swallowing. This is a very serious but rare side effect (occurs in less than 1 in 1000 patients). You
may need urgent medical attention or hospitalisation.
Tell your doctor if you notice any of the following side effects or notice any other effects not
listed:
• Common (may affect up to 1 in 10 people): tiredness, exhaustion, dizziness and headache
(especially at the beginning of treatment). These are generally mild and often disappear within
1-2 weeks. Feeling of coldness or numbness in the extremities (Raynaud’s disease), increase of
existing limping (intermittent claudication), low blood pressure, feeling or being sick, diarrhoea,
abdominal pain, constipation.
• Uncommon (may affect up to 1 in 100 people): dizziness or fainting when standing up due to
low blood pressure, lack of muscle strength, sleep disturbances, depression, slow or irregular
heart beat, worsening of heart failure, muscle weakness and cramps, joint disease. Patients with
asthma or a history of breathing problems may experience difficulty in breathing.
• Rare (may affect up to 1 in 1,000 people): loss of consciousness, nightmares, hallucinations,
hearing impairment, dry eyes (to be considered if you wear contact lenses), reduced sexual
performance, inflammation of the lining of the nose caused by an allergy, increased levels of fat
(triglycerides) in your blood, low blood sugar levels (hypoglycaemia), increased levels of
enzymes in your blood (ALAT, ASAT) which indicate how your liver is functioning),
inflammation of the liver causing yellowing of the skin or eyes (hepatitis), the appearance of
certain blood cells could cause symptoms of lupus syndrome such as joint swelling, fever,
tiredness, hayfever (allergic rhinitis), skin rash, (symptoms usually disappear when treatment is
stopped).
• Very rare (may affect up to 1 in 10,000 people): conjunctivitis (red, sore, itching or weeping
eyes), psoriasis-like rash or worsening of psoriasis, hair loss, shock due to low blood sugar
levels.
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Reporting of side effects
If you get any side effects, talk to your doctor, pharmacist or nurse. This includes any possible side
effects not listed in this leaflet. You can also report side effects directly via the Yellow Card
Scheme at: www.mhra.gov.uk/yellowcard.
By reporting side effects you can help provide more information on the safety of this medicine.

5.

How to store Bisoprolol tablets

Keep this medicine out of the sight and reach of children.
Do not take this medicine after the expiry date which is stated on the carton and blister label after
EXP. The expiry date refers to the last day of that month.
Do not store above 30°C.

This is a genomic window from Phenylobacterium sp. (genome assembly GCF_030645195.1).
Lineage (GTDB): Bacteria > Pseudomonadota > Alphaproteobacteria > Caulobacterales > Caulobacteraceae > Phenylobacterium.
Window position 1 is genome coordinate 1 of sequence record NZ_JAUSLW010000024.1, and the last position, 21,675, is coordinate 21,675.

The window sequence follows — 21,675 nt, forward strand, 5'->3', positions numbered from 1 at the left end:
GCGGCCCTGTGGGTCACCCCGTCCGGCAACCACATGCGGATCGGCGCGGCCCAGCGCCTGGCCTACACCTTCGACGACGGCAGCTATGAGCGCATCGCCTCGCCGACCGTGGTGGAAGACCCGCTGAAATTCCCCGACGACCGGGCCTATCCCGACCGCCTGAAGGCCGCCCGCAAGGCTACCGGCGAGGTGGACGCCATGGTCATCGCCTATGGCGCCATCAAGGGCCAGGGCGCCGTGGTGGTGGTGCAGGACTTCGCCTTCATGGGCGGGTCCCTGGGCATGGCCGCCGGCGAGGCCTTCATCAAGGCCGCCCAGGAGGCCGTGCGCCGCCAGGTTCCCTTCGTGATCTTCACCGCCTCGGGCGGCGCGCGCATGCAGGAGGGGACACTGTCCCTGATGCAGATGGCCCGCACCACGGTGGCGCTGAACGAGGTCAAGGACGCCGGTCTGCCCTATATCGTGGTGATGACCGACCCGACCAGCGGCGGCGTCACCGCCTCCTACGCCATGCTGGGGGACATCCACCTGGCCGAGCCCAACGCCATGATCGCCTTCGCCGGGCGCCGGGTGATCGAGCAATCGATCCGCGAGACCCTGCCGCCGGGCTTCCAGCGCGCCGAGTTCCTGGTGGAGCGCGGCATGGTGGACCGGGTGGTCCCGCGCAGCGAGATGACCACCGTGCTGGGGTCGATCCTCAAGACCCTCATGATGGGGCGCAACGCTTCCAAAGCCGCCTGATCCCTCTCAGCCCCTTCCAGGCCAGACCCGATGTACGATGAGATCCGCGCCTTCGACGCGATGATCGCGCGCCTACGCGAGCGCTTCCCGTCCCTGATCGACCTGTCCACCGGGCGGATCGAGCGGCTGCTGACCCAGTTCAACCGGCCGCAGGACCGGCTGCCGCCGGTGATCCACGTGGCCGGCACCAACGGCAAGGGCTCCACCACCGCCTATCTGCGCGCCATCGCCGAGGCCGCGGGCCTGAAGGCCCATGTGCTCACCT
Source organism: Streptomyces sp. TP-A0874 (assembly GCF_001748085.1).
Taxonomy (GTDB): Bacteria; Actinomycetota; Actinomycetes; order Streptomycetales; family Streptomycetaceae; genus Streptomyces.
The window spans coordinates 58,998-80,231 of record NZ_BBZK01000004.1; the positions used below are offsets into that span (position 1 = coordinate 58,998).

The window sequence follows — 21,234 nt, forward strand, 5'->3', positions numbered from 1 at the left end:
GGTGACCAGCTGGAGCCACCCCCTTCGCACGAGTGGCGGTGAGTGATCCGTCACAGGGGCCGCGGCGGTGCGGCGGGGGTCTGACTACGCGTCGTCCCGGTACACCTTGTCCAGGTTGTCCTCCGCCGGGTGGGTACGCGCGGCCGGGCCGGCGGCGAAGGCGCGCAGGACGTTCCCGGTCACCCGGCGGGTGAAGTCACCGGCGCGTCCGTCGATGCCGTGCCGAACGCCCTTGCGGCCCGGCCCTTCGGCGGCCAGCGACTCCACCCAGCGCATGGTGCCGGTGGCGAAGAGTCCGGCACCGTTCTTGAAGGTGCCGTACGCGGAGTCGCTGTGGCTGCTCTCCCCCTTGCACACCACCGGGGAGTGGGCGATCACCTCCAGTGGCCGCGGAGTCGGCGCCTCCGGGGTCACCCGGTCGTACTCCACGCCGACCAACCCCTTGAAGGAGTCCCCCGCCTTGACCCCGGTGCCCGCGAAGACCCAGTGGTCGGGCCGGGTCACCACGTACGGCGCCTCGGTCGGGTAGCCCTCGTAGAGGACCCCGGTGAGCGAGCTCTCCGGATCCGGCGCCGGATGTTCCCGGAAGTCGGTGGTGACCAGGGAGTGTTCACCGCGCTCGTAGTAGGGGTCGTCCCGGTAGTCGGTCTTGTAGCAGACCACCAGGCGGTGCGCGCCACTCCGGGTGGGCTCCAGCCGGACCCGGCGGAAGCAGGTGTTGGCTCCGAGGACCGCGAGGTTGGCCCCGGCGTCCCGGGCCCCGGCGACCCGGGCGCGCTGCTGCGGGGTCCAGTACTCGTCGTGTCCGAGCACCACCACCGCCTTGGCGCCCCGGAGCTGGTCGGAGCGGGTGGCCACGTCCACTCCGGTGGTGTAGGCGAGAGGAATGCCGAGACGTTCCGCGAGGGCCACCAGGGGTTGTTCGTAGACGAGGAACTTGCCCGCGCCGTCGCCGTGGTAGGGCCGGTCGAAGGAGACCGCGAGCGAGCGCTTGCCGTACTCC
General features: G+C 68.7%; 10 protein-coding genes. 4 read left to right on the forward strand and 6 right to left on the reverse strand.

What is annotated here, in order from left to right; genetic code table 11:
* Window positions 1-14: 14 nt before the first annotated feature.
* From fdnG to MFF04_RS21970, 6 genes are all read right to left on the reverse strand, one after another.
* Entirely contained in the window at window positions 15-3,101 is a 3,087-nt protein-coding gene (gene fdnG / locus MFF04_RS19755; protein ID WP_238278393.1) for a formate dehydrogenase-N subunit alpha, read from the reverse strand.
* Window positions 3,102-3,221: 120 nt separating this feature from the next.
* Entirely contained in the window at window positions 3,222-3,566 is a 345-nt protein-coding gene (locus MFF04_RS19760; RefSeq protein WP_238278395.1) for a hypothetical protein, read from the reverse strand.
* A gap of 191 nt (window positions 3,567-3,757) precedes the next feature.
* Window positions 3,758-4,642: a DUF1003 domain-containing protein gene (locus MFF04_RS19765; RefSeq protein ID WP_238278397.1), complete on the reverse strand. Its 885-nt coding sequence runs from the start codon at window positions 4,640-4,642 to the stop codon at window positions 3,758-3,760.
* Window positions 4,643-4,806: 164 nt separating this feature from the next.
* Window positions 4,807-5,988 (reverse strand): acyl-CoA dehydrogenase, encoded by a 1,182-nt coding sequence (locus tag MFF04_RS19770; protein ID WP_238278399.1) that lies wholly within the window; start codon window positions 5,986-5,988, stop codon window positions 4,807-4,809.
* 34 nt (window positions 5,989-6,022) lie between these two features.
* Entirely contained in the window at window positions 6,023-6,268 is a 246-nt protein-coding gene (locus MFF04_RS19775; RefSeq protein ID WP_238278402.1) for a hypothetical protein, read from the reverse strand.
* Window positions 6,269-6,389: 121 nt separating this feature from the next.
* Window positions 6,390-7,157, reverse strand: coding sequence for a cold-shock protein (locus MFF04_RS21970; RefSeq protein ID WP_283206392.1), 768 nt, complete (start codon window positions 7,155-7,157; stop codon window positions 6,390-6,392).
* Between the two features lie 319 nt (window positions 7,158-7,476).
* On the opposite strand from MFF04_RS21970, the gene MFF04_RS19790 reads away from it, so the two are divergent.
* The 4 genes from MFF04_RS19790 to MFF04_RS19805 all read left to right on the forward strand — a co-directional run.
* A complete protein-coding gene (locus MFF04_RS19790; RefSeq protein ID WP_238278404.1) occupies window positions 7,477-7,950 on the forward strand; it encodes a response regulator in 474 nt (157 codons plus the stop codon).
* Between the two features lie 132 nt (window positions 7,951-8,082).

Do not throw away any medicines via wastewater or household waste. Ask your pharmacist how to
throw away medicines you no longer use. These measures will help to protect the environment.

6.

Contents of the pack and other information

What Bisoprolol tablets contain
- The active substance is Bisoprolol fumarate.
Each Bisoprolol tablet contains contains either 4.24 mg or 8.49 mg bisoprolol equivalent to
either 5 mg or 10 mg Bisoprolol fumarate.
- The other ingredients are lactose monohydrate, microcrystalline cellulose, magnesium stearate,
crospovidone.
- The 5 mg tablet contains a yellow pigment blend 22812 (which contains lactose and iron oxide
yellow (E172)).
- The 10 mg tablet contains a beige pigment blend 27215 (which contains lactose and iron oxide
yellow and red (E172)).
What Bisoprolol tablets look like and contents of the pack
Blisters comprising of PVC/PVdC/aluminium foil, contained within a printed carton box.
The 5 mg tablets are mottled pale yellow, round and convex, with ‘BI’ ‘above a breakline with ‘5’
below.
The 10 mg tablets are mottled beige, round and convex, with ‘BI’ above a breakline with ‘10’
below.
The tablets can be divided into equal halves.
Pack sizes: 10, 20, 28, 30, 50, 56, 60 or 100 tablets.
Not all pack sizes may be marketed.
Marketing Authorisation Holder:
Actavis UK Limited (Trading style: Actavis)
Whiddon Valley
Barnstaple
Devon
EX32 8NS
UK

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Manufacturers:
Niche Generics Ltd
Unit 5
151 Baldoyle Industrial Estate
Dublin 13
Ireland
Actavis Group PTC ehf.
Reykjavikurvegur 76-78
IS-220 Hafnarfjordur
Iceland
This leaflet was last revised in February 2016.

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Expand Transcript

Source: Medicines and Healthcare Products Regulatory Agency

Disclaimer: Every effort has been made to ensure that the information provided here is accurate, up-to-date and complete, but no guarantee is made to that effect. Drug information contained herein may be time sensitive. This information has been compiled for use by healthcare practitioners and consumers in the United States. The absence of a warning for a given drug or combination thereof in no way should be construed to indicate that the drug or combination is safe, effective or appropriate for any given patient. If you have questions about the substances you are taking, check with your doctor, nurse or pharmacist.